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Successful Recruiting in Matrix Organizations

by Jun 4, 2013, 6:45 am ET

Screen Shot 2013-05-31 at 11.33.17 AMIt’s no secret that many organizations are moving away from the traditional hierarchical and functional way of working, toward a more matrixed structure where people report to multiple bosses and work on multiple teams with colleagues in different functions and locations, if not different time zones and cultures.

While this model can be effective, it’s by no means simple. In fact, it’s a much more complex way of working. Competing goals, influence without authority and accountability without control are the norms.

For recruiters, let’s look at the implications of this shift, and whether we need different types of people and different skill sets to succeed.

In working with hundreds of organizations around the world, we have identified five factors that go together to make up the matrix mindset. Here’s the list of those factors along with some ideas of how recruiters could look for evidence that candidates have this mindset.

Self-Leadership — Look for evidence that individuals have taken control of their own goals, role, and career. Do they have a track record of finding and engaging with the other people they need to be successful? Do they carve out a role for themselves or wait for others to solve their problems?

Breadth — Ask where interviewees have thought beyond their role and function. Do they take ownership for the delivery of results that cross-organizational boundaries or do they tend just to look at things from their own functional role perspective? Do they understand the business context they work in?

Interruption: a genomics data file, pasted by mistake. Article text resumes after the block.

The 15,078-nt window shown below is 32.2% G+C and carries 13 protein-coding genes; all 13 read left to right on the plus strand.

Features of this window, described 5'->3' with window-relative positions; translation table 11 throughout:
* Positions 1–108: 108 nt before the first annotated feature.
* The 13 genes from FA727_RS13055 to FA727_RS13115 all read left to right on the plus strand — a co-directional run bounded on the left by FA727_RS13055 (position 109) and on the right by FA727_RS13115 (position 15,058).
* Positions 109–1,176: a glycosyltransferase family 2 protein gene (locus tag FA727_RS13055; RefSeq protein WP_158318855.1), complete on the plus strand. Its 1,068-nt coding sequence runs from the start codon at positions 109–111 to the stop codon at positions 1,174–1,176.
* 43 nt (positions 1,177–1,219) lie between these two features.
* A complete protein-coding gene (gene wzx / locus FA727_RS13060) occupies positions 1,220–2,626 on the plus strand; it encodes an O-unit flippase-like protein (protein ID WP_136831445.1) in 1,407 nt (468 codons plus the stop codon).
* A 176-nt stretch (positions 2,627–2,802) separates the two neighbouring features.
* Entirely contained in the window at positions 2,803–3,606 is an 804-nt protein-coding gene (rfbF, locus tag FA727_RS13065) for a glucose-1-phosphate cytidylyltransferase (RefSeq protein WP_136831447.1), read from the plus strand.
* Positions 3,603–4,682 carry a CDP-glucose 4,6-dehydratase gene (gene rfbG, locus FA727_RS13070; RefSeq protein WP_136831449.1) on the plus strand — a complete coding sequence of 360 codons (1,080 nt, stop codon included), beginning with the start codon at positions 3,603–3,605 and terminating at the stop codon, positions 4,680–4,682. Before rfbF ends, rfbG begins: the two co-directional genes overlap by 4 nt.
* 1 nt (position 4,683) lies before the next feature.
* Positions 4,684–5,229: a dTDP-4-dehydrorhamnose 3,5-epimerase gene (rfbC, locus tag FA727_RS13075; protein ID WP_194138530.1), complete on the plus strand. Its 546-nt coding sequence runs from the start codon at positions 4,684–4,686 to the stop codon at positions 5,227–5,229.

Comfortable with ambiguity — Candidates who want a clearly drawn job description are likely to be disappointed in the matrix. Are they comfortable with less clarity, and do they have the confidence to propose their own ideas and suggestions? Ask for examples from their business or daily life about how they’ve dealt with ambiguity or made sense of a previously unclear situation.

Adaptive — Successful matrix managers are flexible and open to new ideas and new ways of working. They know that today’s solution to problems may not be the right answer tomorrow. Do candidates show evidence of coping with significant change in their lives and careers? Was this stressful or stimulating? Can they demonstrate some sort of personal or professional change as a result?

Influencers – Because a matrix undermines traditional authority, people use a wide range of influence techniques and sources of power to get things done. If candidates seem to always fall back on hierarchy they may be unsuccessful in the matrix.

As always, the best indicator of success is to already have been successful in this kind of environment. Because this is a new way of working for many people, however, we may have to probe more broadly to find examples of where people have demonstrated elements of this mindset.

For example, you may find evidence of self-leadership and influence in community, educational, or other aspects of people’s lives.

How people deal with major life changes can be good indicators of comfort with ambiguity and the ability to be adaptive. Moving jobs and locations can be useful areas to probe, particularly if the move meant a significant change in lifestyle, such as an international move.